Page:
The Hancock-Henderson Quill, Inc.
by Kami Endress, West Central 2017 Graduating Senior
I've had a hard time coming up with the perfect advice to give my classmates on this day, advice that will give them confidence to enter the world on their own, because frankly, I need that advice myself.
So, instead, I'm just going to talk about some of the experiences that I've had that I believe are going to help me in the future, and hope that it may help all of them as well.
A couple of summers ago, eleven West Central FFA members went to a leadership conference in Washington D. C. A few of those members are graduating with me today and will agree with me that this conference was incredible.
We were able to tour the monuments, immerse ourselves in the history of this great nation and gain valuable leadership skills we will utilize the rest of our lives.
Every night we spent there, we also attended a leadership training event. These events really opened our eyes to certain situations we will no doubt, face in life.
One night, we attended a poverty dinner. This is a dinner where you are randomly assigned to be a first, middle or low class citizen and your dining experience reflected that.
Those chosen to be first class citizens were able to be seated first, at tables with the finest china covered in white tablecloths. They feasted on an amazing meal and were waited on hand and foot.
Middle class received most of the same food, but were seated at cafeteria tables, and they served themselves. The low class received a bowl of rice to share. They sat on the floor. They couldn't eat until the upper and middle class had received their food.
There was also one other group, they put some of us in that night. It was the "Disaster" group. These kids were put in a corner, no food, no drinks and had caution tape around them. They represented people who lived in poverty stricken countries, the Red Cross workers who go into natural disaster areas to offer aid, and people living in war torn areas around the world.
In that short time that we were divided into the four groups, we witnessed a wide range of reactions and emotions. We watched kids who felt so bad that they were chosen to be upper class citizens that they wouldn't eat and appeared sad as they glanced over at their friends sitting on the floor waiting for their rice.
We witnessed kids who asked for seconds and thirds of the first class meal, and those who barely touched their food but instead threw it away because they didn't like what they were served.
Most of the middle class kids were content with their meal and accommodations. From time to time we did see them glance over at the first class tables with a hint of jealousy, and look at those in the lower class sections, with pity.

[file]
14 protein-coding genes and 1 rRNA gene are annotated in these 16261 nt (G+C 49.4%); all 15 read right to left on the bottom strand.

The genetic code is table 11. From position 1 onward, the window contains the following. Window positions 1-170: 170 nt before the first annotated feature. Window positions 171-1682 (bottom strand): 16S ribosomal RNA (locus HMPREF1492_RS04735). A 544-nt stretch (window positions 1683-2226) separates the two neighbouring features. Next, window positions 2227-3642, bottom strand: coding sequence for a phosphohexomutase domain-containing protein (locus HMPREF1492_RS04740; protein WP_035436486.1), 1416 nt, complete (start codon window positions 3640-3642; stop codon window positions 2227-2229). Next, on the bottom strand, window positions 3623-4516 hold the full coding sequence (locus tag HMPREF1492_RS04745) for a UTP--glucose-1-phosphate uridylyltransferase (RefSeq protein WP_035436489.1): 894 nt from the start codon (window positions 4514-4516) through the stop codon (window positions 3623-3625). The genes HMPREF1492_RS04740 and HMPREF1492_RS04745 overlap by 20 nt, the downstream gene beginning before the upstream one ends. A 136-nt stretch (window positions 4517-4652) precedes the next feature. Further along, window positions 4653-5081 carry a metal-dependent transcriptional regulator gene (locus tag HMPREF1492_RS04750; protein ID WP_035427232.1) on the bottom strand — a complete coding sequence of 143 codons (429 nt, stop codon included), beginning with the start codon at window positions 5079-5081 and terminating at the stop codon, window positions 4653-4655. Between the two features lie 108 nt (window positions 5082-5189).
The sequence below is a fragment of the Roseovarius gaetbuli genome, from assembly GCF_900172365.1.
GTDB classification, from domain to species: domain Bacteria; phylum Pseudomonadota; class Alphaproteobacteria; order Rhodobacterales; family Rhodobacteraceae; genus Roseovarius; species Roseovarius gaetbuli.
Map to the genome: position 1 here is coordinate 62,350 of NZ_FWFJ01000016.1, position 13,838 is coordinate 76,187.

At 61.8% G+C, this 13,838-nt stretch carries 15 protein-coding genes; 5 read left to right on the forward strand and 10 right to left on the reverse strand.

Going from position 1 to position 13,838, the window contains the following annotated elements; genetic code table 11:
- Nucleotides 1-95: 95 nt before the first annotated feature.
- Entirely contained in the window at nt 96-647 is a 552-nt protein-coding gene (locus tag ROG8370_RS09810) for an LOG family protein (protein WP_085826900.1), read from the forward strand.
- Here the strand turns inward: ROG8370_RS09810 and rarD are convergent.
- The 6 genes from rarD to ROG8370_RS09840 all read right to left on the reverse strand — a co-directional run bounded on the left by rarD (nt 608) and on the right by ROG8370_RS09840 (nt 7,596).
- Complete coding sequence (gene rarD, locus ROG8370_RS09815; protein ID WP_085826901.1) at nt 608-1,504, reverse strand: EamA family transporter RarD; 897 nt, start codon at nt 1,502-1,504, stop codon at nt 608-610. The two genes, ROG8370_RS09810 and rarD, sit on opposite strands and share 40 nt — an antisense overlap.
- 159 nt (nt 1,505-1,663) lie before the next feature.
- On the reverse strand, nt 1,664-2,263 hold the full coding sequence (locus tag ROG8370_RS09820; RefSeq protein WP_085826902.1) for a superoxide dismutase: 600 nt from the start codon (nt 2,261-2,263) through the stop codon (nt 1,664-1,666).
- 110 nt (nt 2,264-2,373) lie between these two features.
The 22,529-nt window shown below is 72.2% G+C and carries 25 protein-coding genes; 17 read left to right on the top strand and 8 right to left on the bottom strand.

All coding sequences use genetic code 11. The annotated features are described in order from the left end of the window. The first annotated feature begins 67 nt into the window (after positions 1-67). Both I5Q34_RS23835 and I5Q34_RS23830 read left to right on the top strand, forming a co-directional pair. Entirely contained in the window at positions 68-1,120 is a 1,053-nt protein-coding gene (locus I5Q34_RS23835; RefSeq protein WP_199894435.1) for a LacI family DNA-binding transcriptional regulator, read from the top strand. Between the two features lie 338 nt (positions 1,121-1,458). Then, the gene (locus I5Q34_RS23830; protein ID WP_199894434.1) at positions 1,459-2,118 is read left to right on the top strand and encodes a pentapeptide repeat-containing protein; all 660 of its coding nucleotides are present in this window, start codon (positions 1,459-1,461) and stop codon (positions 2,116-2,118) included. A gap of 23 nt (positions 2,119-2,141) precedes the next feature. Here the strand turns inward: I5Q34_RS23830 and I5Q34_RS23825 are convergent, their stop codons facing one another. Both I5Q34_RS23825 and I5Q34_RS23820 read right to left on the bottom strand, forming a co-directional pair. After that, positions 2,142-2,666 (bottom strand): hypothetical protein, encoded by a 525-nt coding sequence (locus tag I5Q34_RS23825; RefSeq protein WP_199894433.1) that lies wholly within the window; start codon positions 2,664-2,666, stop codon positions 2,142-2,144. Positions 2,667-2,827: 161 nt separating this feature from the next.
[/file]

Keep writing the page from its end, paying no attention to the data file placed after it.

The low class and disaster group kids expressed their anger for being placed in their group, for not being given the same treatment as those in middle or upper class. Some of them fought over the little food they had, while others sat there quietly feeling embarrassed.
Of course in the end, they did bring us back together and gave everyone the opportunity to eat the same meal.
Another night, we entered into a conference room and were greeted by camp facilitators who were setting out these huge bins filled with little rubber bouncy balls. The facilitators explained to us that they were going to dump these balls all over the room, and that it was our job to pick them up.
The task at hand didn't seem too difficult until they told us we only got to pick up one ball at a time and we had to gently place it back into the bin.
They explained to us that each one of these balls represented one life. We were to help these lives in times of trouble, when they were lost, and needed someone to pick them up and help get them back on track.
Some were close to the bins, others were in the furthest, darkest corners of the room. Sometimes we walked them straight to the bin ourselves. Other times we formed a line and passed the ball down and worked as a team to get this ball back to the place it needed to be.
As we were doing this, the facilitators were dumping the bins out, forcing us to start all over.
In our last leadership session, we all came together to package food for those in need in the Washington DC area. We packaged thousands of meals that day.
I learned a lot that week. I witnessed how circumstances often dictate behavior. We are all going to find ourselves fitting into one of these "classes" I spoke about earlier. We may go straight into one class and never leave, and we may find ourselves in all of them at different points in our lives.
Regardless of where you end up, be kind. Show empathy. Don't judge based on what you see and remember that everyone deserves to be treated with respect. Don't ever take what you have for granted as circumstances can and will change in the blink of an eye.
I learned that when someone needs help, you give it to them. Some people may need just an encouraging word to get back on track, while others may need the help of several. Some people will need your help more than once. You may find yourself needing help at some point as well. Don't ever be afraid to ask for help.
Pay it forward. Volunteer your time. Invest in the youth of your community. Show them, through your own actions and behavior, how to make a positive contribution to society. We all grew up in a very generous community with people who have been more than willing to give us the tools we need to succeed in life.
Kamryn finished her speech by thanking everyone and wishing them well